At BAI Communications, we regularly challenge ourselves to ensure we are inspiring the next generation of engineers.
Last year marked the ‘Year of Engineering’ in the UK and brought a much-needed spotlight to the vast range of career opportunities available within our sector. It’s now 2019 and with the Government estimating that our industry needs around 200,000 more skilled recruits a year until 2024, there is still a lot of work to be done if we are going to close the skills gap.
BAI Communications in the UK recently signed a partnership agreement with Generating Genius, a London based charitable organisation whose aim is to support talented young people from disadvantaged backgrounds to realise their potential in STEM (science, technology, engineering and mathematics).
The challenges facing young people today as they search for their dream role post education are well documented, and the world of STEM isn’t a natural first choice for many. With evidence suggesting females and those from black and minority ethnic (BME) backgrounds in particular, are being lost at points throughout the engineering education pipeline, organisations like Generating Genius have an important role to play in helping employers redress the balance in their ambitions to achieve a diverse workforce.
Employers within the industry need to take responsibility, not just to improve their own talent pipeline but to help widen access to the sector. BAI is a proud partner of Generating Genius, who don’t just provide a few tutoring sessions, but run year-long programmes that expose beneficiaries to the world of STEM through various challenges activities, industry visits, mentoring and other support from businesses.
Through this partnership BAI recently hosted a Generating Genius Challenge Day during which students were given a challenge designed by our engineering team. The aim was to provide students with an insight into exactly what life is like in the company before letting them test their own knowledge and business skills with an engineering challenge. We were fortunate to meet and work with twenty-one sixth form students from across 19 London schools.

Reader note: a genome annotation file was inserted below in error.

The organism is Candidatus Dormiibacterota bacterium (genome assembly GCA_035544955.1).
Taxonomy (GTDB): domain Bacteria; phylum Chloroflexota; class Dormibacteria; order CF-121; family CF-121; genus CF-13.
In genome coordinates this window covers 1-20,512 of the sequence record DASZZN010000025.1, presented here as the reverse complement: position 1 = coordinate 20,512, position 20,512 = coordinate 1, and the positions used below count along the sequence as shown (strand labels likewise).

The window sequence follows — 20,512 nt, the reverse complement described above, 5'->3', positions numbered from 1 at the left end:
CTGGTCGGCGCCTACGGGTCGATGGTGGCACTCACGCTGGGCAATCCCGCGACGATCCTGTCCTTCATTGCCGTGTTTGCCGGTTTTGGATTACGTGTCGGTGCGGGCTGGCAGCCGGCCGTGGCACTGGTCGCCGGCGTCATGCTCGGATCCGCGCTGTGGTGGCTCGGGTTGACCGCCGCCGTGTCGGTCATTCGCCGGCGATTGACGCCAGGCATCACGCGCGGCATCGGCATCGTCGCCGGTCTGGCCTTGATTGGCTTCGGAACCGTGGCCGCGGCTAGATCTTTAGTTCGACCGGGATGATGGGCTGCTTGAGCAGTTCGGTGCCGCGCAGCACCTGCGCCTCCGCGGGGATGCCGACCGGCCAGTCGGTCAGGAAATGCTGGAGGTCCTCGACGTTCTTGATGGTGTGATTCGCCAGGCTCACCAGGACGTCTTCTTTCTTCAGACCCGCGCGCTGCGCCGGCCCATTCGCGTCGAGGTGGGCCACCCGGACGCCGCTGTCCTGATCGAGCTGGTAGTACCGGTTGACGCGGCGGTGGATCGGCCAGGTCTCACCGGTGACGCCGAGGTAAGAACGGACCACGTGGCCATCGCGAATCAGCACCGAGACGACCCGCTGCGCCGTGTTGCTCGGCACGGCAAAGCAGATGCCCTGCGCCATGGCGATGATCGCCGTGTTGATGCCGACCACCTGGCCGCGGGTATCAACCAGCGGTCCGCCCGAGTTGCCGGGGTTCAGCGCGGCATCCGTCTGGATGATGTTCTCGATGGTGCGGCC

We set the students a real-life environmental business impact challenge. With increasing pressure on industry to map and mitigate its environmental footprint, businesses like BAI are looking at how we deliver sustainability through every project. It was clear from the outset that the students cared passionately about the issue supporting research showing that Generation Z are most likely to believe companies should address urgent social and environmental issues.
From the beginning to the end of the day, the behavioural shift in the students was inspiring to observe. Some confided that that they felt apprehensive and shy in the morning and had a real sense of achievement and felt they were more confident in their abilities once they had successfully tested their solutions with the BAI judging panel.
The students said the session “…allowed us to experience hands on, real life application of a field that many do not have a clear understanding of.”
By the end of the day it was clear that initial perceptions of what a job in the engineering sector entails had changed, with one student commenting “I learnt how much understanding and application of the sciences are required in engineering. I really appreciate this event as it was very eye-opening”. Another student said: “I had previously written off engineering completely, but this session has opened my eyes to the fact that there are many different pathways of engineering.”
With the Careers and Enterprise Company’s 2018 State of the Nation report finding only 53% of those schools surveyed delivered work experience for post-16-year olds, there is a real need for employers to step up and assist in filling this careers gap.
This was BAI’s first experience working with Generating Genius and we look forward to creating our plan for the next 12 months with the team. Organisations like Generating Genius are doing a fantastic job at providing hands-on support for many talented young people who may not otherwise get a chance to pursue a career in STEM but they can’t do it alone – they are going to need support from within the industry to inspire the next generation.